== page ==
Oct 21, 2020 09:52 AM

CX Daily: Pakistan Lifts TikTok Ban After 10 Days

TikTok /

TikTok downloads surge after Pakistan lifts 10-day blackout

Ten days after blocking the popular short video-sharing app TikTok, Pakistan lifted its ban Monday and set off a flood of new downloads that propelled it to being the country’s third-most popular app.

The Pakistan Telecommunications Authority (PTA) said it restored TikTok’s operations after the social media app pledged to block accounts featuring “obscenity and immorality” and to moderate content “in accordance with societal norms and the laws of Pakistan,” according to its official Twitter account.

In response to the news, TikTok’s downloads on Apple's App Store in Pakistan soared to third on the Sensor Tower ranking, after Likee, the short-video sharing subsidiary of China’s Joyy Inc., and Facebook’s WhatsApp.



Ant Group gets regulator’s approval for Hong Kong IPO

Ant Group Co. Ltd. received a green light from the China Securities Regulatory Commission (CSRC) to list on the Hong Kong Stock Exchange, according to the regulator’s website (link in Chinese), the latest step in what is expected to be the world’s largest ever IPO.

In August, e-commerce tycoon Jack Ma-controlled Ant Group filed for a dual IPO on Shanghai’s Nasdaq-style STAR Market and in Hong Kong. The company is expected to raise approximately $35 billion from the dual listing at a valuation of at least $280 billion, Bloomberg reported Monday, citing people familiar with the matter. Last month, Ant Group got the green light from the Shanghai Stock Exchange for its listing on the STAR Market.

If all goes as planned, the listing would set a world record, surpassing the $29.4 billion IPO of Saudi Arabian Oil Co., better known as Aramco, around the beginning of this year.

Ant IPO pushes demand for Hong Kong dollar to record high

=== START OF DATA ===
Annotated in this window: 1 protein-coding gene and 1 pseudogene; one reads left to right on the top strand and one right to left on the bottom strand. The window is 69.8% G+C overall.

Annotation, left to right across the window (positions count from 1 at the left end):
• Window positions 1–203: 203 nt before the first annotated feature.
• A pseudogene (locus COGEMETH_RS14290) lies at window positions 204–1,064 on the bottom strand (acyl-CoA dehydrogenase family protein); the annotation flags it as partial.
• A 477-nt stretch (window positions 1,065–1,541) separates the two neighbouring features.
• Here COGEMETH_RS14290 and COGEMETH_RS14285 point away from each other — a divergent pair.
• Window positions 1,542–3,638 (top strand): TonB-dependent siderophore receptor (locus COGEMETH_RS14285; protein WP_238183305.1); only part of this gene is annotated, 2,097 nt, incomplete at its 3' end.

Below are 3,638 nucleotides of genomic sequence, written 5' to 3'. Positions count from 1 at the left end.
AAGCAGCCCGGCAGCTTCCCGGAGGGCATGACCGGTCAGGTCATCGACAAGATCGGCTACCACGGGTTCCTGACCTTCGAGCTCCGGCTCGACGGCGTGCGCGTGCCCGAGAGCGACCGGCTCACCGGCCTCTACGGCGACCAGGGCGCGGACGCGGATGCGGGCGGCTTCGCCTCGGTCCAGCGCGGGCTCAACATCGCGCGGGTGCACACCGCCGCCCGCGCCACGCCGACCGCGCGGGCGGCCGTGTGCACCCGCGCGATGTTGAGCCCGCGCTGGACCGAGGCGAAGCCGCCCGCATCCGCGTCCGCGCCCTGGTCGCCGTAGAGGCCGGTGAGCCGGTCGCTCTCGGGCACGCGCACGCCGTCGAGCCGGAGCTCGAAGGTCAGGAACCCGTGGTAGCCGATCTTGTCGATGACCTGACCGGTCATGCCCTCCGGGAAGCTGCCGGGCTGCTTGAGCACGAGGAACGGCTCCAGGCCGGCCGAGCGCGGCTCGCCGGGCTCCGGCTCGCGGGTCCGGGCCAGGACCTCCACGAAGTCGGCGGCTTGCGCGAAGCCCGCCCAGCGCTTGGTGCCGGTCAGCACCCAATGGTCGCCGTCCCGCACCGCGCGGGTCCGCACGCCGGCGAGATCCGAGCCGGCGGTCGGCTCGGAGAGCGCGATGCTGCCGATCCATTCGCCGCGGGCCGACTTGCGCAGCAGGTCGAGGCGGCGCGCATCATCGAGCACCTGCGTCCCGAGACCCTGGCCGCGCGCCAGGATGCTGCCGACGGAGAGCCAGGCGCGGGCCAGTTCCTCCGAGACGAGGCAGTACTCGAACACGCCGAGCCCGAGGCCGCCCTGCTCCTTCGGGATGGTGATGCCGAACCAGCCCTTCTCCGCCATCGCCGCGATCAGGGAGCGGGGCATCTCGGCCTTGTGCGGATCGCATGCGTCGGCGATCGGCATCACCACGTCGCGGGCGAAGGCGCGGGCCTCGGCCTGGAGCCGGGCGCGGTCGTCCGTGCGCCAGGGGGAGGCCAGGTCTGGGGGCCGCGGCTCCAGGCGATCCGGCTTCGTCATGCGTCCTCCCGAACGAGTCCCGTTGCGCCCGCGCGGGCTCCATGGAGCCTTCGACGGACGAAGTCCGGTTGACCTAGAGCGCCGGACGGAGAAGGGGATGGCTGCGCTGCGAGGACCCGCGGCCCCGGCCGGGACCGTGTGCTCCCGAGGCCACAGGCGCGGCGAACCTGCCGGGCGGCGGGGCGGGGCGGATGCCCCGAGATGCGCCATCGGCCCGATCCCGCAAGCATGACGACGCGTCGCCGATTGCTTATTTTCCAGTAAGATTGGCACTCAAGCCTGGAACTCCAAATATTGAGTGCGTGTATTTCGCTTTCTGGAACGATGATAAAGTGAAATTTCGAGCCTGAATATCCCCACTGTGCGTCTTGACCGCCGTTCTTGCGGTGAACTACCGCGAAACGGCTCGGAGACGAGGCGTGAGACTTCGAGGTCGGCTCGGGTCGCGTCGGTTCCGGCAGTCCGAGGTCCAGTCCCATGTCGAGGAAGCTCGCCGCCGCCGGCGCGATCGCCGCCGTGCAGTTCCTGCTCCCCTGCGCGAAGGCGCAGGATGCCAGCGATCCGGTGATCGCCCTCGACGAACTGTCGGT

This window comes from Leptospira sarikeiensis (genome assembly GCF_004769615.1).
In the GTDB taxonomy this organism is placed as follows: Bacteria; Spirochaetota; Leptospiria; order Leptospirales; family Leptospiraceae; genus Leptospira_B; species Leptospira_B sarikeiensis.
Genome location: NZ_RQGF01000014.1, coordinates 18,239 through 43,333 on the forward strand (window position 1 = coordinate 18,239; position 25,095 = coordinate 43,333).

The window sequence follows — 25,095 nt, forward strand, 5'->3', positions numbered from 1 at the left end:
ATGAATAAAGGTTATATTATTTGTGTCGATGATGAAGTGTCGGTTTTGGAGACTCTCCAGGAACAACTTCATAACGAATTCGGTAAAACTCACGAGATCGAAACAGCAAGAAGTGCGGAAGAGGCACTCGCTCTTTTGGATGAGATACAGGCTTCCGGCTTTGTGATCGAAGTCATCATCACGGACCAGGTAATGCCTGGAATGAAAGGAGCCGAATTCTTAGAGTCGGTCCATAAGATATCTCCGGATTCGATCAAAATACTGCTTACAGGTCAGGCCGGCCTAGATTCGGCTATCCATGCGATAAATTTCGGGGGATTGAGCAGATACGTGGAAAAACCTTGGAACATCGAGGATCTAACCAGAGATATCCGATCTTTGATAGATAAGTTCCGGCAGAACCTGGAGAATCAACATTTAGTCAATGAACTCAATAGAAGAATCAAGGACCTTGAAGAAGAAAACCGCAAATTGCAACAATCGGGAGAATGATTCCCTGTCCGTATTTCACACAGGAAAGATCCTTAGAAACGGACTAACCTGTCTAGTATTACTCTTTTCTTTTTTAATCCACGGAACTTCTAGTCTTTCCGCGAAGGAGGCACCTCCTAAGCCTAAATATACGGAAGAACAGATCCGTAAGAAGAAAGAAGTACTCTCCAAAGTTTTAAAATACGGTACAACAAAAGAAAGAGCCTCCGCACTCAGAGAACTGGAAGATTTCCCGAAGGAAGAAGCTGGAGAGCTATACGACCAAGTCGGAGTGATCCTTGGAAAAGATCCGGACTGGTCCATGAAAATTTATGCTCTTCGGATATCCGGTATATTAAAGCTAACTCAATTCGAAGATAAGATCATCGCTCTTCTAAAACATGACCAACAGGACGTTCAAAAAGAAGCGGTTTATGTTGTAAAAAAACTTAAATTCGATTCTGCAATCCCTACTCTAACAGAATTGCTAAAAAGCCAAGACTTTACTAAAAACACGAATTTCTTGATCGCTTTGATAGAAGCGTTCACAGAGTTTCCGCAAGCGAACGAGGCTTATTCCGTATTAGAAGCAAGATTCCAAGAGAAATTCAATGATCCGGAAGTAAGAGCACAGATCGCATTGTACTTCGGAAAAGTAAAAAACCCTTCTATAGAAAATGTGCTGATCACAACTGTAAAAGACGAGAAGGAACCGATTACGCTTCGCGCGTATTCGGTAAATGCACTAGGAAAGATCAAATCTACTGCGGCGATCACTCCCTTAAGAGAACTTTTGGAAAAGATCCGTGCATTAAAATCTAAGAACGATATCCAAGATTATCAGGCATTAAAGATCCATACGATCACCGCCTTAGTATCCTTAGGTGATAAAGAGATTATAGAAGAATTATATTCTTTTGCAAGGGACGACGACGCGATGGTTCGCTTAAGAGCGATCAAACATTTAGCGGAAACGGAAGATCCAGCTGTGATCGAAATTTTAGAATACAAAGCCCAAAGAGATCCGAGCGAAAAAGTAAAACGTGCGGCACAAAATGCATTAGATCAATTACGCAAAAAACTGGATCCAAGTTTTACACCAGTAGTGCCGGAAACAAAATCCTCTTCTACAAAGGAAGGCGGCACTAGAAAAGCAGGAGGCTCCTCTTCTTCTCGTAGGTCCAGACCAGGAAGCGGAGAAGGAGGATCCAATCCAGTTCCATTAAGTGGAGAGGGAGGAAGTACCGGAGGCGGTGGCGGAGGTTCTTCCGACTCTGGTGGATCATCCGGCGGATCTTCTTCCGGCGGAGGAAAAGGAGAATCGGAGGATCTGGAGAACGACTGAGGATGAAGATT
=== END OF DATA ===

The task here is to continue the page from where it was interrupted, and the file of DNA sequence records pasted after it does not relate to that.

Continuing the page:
Jack Ma tops Hurun China Rich List with $58.8 billion fortune

Economy /

Leisure spending remains a drag on China’s recovery

China’s hotel and restaurant sector, one of the hardest-hit in the economy during the coronavirus pandemic, remained a significant drag on growth in the third quarter even as the recovery gained momentum.

Output in the sector fell 5.1% from a year ago, the statistics bureau said Tuesday in a supplemental report on gross domestic product. That was smaller than the 18% decline in the second quarter. For the first nine months of the year, the sector’s output was down 19.1% compared with the same period in 2019.

Gross domestic product data released Monday showed consumption in China continued to improve in September as virus-related restrictions eased further and consumer confidence picked up. However, spending hasn’t returned to pre-Covid levels.

CDRs /

Investors load up on first ever sale of Chinese depositary receipts

More than two years after China’s stocks regulator unveiled a Chinese depositary receipts (CDRs) program to lure overseas-registered domestic companies to list at home, the first IPO is set to launch with massive demand for the securities.

Although tech giants including Alibaba Group Holding Ltd., Baidu Inc., and Xiaomi Corp. were touted as top candidates for the initiative, their talks with regulators foundered, and the company now about to make history is little-known electric-scooter maker Ninebot Ltd. CDRs are a new type of equity security created in 2018 that allow foreign-registered Chinese companies with what’s known as a variable-interest entity (VIE) structure to list on a mainland bourse.

Real estate /

Central bank proposes fleshed-out rules to keep dirty cash out of real estate

The central bank’s operations office in Beijing released draft guidelines in an attempt to better prevent real estate in the Chinese capital from being used to launder money and finance terrorism.

The draft, published Monday (link in Chinese) on the office’s website, highlights how regulators have been paying more attention to nonfinancial industries as a potential source of money laundering as oversight has traditionally focused on financial institutions.